10. T. Paul Schultz, 2004. "Evidence of Returns to Schooling in Africa from Household Surveys: Monitoring and Restructuring the Market for Education," Journal of African Economies, Centre for the Study of African Economies (CSAE), vol. 13(02), pages ii95-ii148, December.
  11. Robert E. Hall, 1978. "A Theory of the Natural Unemployment Rate and the Duration of Employment," NBER Working Papers 0251, National Bureau of Economic Research, Inc.
  12. Crouch, Luis A., 1996. "Public education equity and efficiency in South Africa: Lessons for other countries," Economics of Education Review, Elsevier, vol. 15(2), pages 125-137, April.
  13. Geeta Kingdon & John Knight, 2001. "Race and the Incidence of Unemployment in South Africa," CSAE Working Paper Series 2001-18, Centre for the Study of African Economies, University of Oxford.
  14. Brahima Coulibaly & Trevon D. Logan, 2009. "South Africa's post-apartheid two-step: social demands versus macro stability," International Finance Discussion Papers 974, Board of Governors of the Federal Reserve System (U.S.).
  15. Salim Vally, 2007. "From People's Education to Neo-Liberalism in South Africa," Review of African Political Economy, Taylor & Francis Journals, vol. 34(111), pages 39-56, March.
  16. Marais, M. A., 1995. "The distribution of resources in education in South Africa," Economics of Education Review, Elsevier, vol. 14(1), pages 47-52, March.
  17. Rulof Burger & Rachel Jafta, 2006. "Returns to Race: Labour Market Discrimination in Post-Apartheid South Africa," Working Papers 04/2006, Stellenbosch University, Department of Economics.
  18. Keane, Michael P & Wolpin, Kenneth I, 2001. "The Effect of Parental Transfers and Borrowing Constraints on Educational Attainment," International Economic Review, Department of Economics, University of Pennsylvania and Osaka University Institute of Social and Economic Research Association, vol. 42(4), pages 1051-1103, November.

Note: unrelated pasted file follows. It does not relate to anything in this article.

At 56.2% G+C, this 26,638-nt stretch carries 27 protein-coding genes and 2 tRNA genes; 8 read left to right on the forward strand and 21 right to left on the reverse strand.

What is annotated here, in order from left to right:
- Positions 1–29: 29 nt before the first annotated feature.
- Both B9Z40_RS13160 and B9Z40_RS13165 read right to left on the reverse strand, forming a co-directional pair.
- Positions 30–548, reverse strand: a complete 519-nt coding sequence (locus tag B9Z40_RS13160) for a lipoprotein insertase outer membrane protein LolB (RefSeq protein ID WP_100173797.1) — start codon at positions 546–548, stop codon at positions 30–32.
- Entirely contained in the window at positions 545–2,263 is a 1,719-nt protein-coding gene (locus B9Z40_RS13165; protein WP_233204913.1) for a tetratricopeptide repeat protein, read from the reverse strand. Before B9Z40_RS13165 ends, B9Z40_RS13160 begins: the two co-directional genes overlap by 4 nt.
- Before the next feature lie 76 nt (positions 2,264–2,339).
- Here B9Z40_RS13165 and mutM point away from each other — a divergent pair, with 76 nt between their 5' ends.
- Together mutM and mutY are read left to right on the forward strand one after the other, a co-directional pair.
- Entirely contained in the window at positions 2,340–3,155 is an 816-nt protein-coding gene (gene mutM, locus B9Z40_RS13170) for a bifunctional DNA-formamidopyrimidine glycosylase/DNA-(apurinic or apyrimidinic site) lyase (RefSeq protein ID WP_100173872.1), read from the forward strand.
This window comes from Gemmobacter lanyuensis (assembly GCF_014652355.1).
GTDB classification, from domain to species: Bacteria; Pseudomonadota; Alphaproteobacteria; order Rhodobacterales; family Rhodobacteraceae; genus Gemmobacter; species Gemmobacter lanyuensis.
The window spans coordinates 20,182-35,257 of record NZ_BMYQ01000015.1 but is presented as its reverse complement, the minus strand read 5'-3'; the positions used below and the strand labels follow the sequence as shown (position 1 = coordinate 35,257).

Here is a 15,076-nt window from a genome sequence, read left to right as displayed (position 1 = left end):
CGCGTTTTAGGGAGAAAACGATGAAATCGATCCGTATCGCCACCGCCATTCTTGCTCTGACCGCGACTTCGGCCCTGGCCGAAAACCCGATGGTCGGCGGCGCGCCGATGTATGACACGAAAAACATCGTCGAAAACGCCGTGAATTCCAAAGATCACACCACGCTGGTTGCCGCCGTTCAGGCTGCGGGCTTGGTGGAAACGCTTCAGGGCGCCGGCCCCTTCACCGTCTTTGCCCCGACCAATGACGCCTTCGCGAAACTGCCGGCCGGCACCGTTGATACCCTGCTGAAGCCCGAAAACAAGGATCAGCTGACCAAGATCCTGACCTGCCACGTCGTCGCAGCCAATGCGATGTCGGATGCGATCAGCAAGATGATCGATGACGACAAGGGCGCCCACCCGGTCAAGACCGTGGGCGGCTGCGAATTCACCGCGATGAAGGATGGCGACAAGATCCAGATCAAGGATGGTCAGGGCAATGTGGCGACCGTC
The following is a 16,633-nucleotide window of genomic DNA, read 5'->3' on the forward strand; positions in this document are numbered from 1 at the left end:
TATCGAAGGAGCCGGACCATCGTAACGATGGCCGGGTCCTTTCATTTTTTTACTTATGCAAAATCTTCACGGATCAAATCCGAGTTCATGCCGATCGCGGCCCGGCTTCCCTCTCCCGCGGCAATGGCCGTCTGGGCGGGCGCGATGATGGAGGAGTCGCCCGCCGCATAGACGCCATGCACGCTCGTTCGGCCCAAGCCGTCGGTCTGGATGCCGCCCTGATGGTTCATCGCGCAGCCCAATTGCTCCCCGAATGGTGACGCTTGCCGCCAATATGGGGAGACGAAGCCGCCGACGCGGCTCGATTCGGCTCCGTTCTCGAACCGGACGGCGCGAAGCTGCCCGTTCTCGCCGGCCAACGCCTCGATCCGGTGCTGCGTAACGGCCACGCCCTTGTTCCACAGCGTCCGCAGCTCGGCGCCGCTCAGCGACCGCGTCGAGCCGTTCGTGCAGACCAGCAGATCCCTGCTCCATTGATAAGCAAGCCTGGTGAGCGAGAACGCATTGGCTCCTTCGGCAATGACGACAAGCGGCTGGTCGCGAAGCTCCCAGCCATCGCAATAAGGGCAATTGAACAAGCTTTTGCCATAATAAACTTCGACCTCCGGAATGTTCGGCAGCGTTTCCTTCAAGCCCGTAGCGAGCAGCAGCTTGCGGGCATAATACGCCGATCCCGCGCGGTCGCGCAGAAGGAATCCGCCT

19. Gerhard Glomm & Michael Kaganovich, 2003. "Distributional Effects of Public Education in an Economy with Public Pensions," International Economic Review, Department of Economics, University of Pennsylvania and Osaka University Institute of Social and Economic Research Association, vol. 44(3), pages 917-937, 08.
  20. Anne Case & Angus Deaton, 1999. "School Inputs And Educational Outcomes In South Africa," The Quarterly Journal of Economics, MIT Press, vol. 114(3), pages 1047-1084, August.
  21. Ana Castaneda & Javier Diaz-Gimenez & Jose-Victor Rios-Rull, 2003. "Accounting for the U.S. Earnings and Wealth Inequality," Journal of Political Economy, University of Chicago Press, vol. 111(4), pages 818-857, August.
Full references (including those not matched with items on IDEAS)

Citations

Lists

This item is not listed on Wikipedia, on a reading list or among the top items on IDEAS.

Statistics

Access and download statistics

Corrections

When requesting a correction, please mention this item's handle: RePEc:eee:jpolmo:v:32:y::i:6:p:703-718. See general information about how to correct material in RePEc.

For technical questions regarding this item, or to correct its authors, title, abstract, bibliographic or download information, contact: (Zhang, Lei).

If you have authored this item and are not yet registered with RePEc, we encourage you to do it here. This allows to link your profile to this item. It also allows you to accept potential citations to this item that we are uncertain about.

If references are entirely missing, you can add them using this form.

If the full references list an item that is present in RePEc, but the system did not link to it, you can help with this form.

If you know of missing items citing this one, you can help us creating those links by adding the relevant references in the same way as above, for each refering item. If you are a registered author of this item, you may also want to check the "citations" tab in your profile, as there may be some citations waiting for confirmation.

Please note that corrections may take a couple of weeks to filter through the various RePEc services.